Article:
The National Football League and NFL Player’s Association agreed on a new concussion protocol to be used on game days on October 8, 2022.
The critical changes resulted from Miami Dolphins starting quarterback Tua Tagovailoa after his head forcefully hit the turf on September 25 against the Buffalo Bills. It was apparent that Tagovailoa had suffered a severe head injury, as it looked like he could barely walk without stumbling.
However, Tagovailoa was later allowed to return to the game versus the Bills and played in the team’s proceeding contest, only five days later on Thursday Night Football. In that game, he suffered an even more dangerous blow to the head, leaving him unconscious, as he was carted off the field.
How was Tagovailoa cleared to return to play in such a short turnaround with such obvious concussion symptoms?
The NFL’s concussion protocol contained a loophole revolving around gross motor instability. A player who demonstrated an inability to function could re-enter a game if the team’s physician ruled that the issue did not stem from a neurological cause.
Therefore, while the Miami Dolphins’ neurological consultant followed the league’s concussion protocol, they took advantage of a flaw in the rule book, which put a player in significant danger.
“While the investigation determined that the team medical staff and unaffiliated medical professionals followed the steps of the Protocol as written, the NFL and NFLPA agree that the outcome in this case is not what was intended when the Protocols were drafted,” stated the NFL and NFLPA in a joint press release.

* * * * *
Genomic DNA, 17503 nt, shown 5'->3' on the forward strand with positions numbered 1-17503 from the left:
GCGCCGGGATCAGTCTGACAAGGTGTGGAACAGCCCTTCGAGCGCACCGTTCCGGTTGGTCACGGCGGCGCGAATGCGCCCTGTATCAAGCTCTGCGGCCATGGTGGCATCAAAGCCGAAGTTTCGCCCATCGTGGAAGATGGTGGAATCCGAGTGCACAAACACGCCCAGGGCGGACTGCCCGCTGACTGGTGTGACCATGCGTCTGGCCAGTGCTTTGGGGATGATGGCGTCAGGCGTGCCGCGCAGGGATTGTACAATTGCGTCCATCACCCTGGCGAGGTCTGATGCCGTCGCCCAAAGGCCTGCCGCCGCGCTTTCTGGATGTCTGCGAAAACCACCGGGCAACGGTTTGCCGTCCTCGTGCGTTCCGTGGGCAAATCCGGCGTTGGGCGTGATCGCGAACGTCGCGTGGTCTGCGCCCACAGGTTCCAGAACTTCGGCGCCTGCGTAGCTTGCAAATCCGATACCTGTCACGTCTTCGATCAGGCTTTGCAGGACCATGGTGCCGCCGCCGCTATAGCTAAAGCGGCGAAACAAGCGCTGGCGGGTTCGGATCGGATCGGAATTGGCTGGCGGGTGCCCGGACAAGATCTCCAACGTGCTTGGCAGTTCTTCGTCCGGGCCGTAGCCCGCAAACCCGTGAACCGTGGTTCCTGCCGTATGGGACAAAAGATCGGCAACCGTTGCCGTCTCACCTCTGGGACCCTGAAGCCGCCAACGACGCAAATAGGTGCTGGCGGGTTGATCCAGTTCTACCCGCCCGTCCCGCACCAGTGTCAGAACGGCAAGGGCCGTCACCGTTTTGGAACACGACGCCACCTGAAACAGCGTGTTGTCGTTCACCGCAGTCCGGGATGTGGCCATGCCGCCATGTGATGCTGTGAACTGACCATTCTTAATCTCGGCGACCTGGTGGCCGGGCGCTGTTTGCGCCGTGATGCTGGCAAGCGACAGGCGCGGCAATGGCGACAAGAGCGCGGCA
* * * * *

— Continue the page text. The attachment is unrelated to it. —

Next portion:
The NFL and NFLPA were forced to react by agreeing on a revamped concussion protocol that addressed the loophole.
The new and improved protocol prevents players from returning to action if they show signs of ataxia, a term centering around impaired coordination, poor muscle control, visible confusion, and symptoms of amnesia.
In a joint statement, the league and players’ union said, “Specifically, the term ‘ataxia’ has been added to the mandatory ‘no-go’ symptoms.”
With this change, the NFL has seen more players being removed from games, particularity after roughing the passer penalties.
While the new protocol seems to have forced NFL medical staffs to err on the side of caution, NFL fans have also noticed an increase in the number of flags being thrown.
“I specifically remember when Tom Brady was taken down on what seemed like a normal tackle, but the referees called it roughing-the-passer,” recounted Saint Paul’s sophomore Noah Montz following a controversial game-changing call during a pivotal Week 5 divisional matchup between the Atlanta Falcons and Tampa Bay Buccaneers.
According to Montz, there’s a strong possibility that the NFL told its officials to increase the number of calls to protect the sport’s most vital position.
The brand new concussion protocol was enacted during Week 5 of the NFL season. In the Thursday night clash between the Colts and Broncos, Colts running back Nyheim Hines was pulled from the game following a hit to the head on the game’s third play.
Hines became the first player to enter the NFL’s revamped concussion protocol after showing signs of ataxia and gross motor instability, visibly struggling to stand. Hines’s removal, unlike, Tagovailoa’s, kept him out the following week before being safely cleared to return to play in Week 7.
The new concussion protocol may have passed its first test in the league; however, NFL officials will continue to monitor situations like Tagovailoa’s and Hines’s as they strive toward making the naturally violent sport of football as safe as humanly possible.